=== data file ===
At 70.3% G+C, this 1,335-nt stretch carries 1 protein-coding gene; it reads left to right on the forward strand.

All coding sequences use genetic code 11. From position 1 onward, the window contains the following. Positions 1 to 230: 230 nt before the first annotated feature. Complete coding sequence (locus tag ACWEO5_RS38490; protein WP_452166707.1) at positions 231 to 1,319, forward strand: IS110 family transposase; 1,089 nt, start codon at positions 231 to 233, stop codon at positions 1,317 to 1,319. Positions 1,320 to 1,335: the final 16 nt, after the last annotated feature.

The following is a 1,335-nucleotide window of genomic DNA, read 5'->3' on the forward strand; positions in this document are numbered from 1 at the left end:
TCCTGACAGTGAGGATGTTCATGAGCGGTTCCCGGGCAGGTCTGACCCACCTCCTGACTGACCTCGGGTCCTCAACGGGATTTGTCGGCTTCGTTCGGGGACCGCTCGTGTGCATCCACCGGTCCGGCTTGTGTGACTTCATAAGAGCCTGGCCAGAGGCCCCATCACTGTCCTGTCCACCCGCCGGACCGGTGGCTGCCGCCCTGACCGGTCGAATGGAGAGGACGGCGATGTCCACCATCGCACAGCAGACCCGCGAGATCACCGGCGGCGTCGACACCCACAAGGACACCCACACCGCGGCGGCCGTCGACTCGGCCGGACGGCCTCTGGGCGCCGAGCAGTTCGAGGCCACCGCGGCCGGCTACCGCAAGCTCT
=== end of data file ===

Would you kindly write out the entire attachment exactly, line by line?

At 70.3% G+C, this 1,335-nt stretch carries 1 protein-coding gene; it reads left to right on the forward strand.

All coding sequences use genetic code 11. From position 1 onward, the window contains the following. Positions 1 to 230: 230 nt before the first annotated feature. Complete coding sequence (locus tag ACWEO5_RS38490; protein WP_452166707.1) at positions 231 to 1,319, forward strand: IS110 family transposase; 1,089 nt, start codon at positions 231 to 233, stop codon at positions 1,317 to 1,319. Positions 1,320 to 1,335: the final 16 nt, after the last annotated feature.

The following is a 1,335-nucleotide window of genomic DNA, read 5'->3' on the forward strand; positions in this document are numbered from 1 at the left end:
TCCTGACAGTGAGGATGTTCATGAGCGGTTCCCGGGCAGGTCTGACCCACCTCCTGACTGACCTCGGGTCCTCAACGGGATTTGTCGGCTTCGTTCGGGGACCGCTCGTGTGCATCCACCGGTCCGGCTTGTGTGACTTCATAAGAGCCTGGCCAGAGGCCCCATCACTGTCCTGTCCACCCGCCGGACCGGTGGCTGCCGCCCTGACCGGTCGAATGGAGAGGACGGCGATGTCCACCATCGCACAGCAGACCCGCGAGATCACCGGCGGCGTCGACACCCACAAGGACACCCACACCGCGGCGGCCGTCGACTCGGCCGGACGGCCTCTGGGCGCCGAGCAGTTCGAGGCCACCGCGGCCGGCTACCGCAAGCTCT